A federal official surveying the Creek Fire this week says thinning the forest could help prevent future disasters.
James Hubbard, the Under Secretary for Natural Resources and Environment at the U.S. Department of Agriculture, met with elected officials and firefighters Wednesday at the incident command post located at Minarets High School in O’Neals.
The U.S. Forest Service, which manages the Sierra National Forest where the Creek Fire is burning, falls under the USDA.
Hubbard also called for more collaboration with state forest managers and environmentalists to set priorities to prevent future massive wildfires.
Before he left to monitor other wildfires in California, he spoke with GV Wire℠.
Who is responsible for management of the forest where the Creek Fire is burning?
The state, the county, the federal government and individual private landowners. What it will take is, is people working across those boundaries at a large enough scale to change that forest condition, to reduce wildfire risk and protect those communities. And you can’t just do it on any single jurisdiction and accomplish what you want as an outcome. You have to do it with everybody participating.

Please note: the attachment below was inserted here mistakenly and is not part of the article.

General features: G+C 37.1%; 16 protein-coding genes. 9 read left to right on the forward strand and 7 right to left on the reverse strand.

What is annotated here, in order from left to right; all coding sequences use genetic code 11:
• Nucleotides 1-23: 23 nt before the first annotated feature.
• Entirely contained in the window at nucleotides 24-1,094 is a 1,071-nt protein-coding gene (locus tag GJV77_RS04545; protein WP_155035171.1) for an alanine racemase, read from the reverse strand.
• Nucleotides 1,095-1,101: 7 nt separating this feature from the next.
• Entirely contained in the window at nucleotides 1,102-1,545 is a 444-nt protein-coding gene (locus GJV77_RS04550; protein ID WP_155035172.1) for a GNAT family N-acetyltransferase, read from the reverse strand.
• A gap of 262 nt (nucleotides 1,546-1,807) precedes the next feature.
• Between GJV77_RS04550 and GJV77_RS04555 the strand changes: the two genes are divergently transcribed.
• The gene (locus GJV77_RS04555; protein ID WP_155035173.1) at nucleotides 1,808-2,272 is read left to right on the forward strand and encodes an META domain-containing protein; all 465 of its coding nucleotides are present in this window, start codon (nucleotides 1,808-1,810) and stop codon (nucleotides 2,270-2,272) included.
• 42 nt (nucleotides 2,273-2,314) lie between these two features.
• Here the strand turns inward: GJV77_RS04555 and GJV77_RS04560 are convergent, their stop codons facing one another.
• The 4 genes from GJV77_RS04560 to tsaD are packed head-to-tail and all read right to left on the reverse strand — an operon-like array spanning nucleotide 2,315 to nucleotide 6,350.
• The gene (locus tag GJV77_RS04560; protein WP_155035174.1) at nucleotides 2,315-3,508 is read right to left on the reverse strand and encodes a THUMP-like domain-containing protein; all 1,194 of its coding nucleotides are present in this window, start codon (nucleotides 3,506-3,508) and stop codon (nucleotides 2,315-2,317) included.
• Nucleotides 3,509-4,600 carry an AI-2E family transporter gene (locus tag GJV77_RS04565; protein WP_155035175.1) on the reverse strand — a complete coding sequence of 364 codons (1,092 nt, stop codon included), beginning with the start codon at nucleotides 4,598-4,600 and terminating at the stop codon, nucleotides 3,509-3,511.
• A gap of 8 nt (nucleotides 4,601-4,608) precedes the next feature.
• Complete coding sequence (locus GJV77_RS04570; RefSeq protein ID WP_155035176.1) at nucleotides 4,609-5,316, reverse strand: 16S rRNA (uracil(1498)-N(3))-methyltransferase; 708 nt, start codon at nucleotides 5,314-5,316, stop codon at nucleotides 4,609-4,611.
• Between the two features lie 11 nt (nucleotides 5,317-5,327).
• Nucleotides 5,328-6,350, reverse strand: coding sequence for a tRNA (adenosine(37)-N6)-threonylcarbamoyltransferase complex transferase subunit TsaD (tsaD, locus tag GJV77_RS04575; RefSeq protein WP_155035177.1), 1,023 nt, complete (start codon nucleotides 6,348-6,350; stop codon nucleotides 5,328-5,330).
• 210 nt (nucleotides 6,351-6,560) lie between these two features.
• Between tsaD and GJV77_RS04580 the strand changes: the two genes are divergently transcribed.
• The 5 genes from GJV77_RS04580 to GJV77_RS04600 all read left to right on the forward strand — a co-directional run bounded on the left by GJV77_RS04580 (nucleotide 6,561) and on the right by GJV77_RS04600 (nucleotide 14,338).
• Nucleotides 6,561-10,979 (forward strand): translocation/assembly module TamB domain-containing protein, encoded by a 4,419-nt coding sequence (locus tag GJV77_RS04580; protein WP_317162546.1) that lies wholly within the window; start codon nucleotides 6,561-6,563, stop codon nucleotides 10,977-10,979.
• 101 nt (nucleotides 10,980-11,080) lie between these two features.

That’s one of the reasons that we signed a shared stewardship agreement, the Forest Service in the state of California, to commit to doing this kind of work together and to go after mutual priorities where we know that we can make a difference and we have the local support to make a difference.
How much did dead trees and the bark beetle lead to a quick spread of the Creek Fire?
“We’ve got too many trees and we need to thin that forest and improve the conditions so that we can actually get fires when they start.” — USDA Under Secretary James Hubbard
The dead trees don’t help the matter. But what is happening with a lot of our Western forests, and in the case of the Creek Fire too, is that we’ve got a forest that is in a drought condition. So, it doesn’t have a lot of fuel moisture in those trees live or dead. Therefore, they’re ready to burn and they get an ignition source — lightning or human caused — and they burn and it spreads more quickly.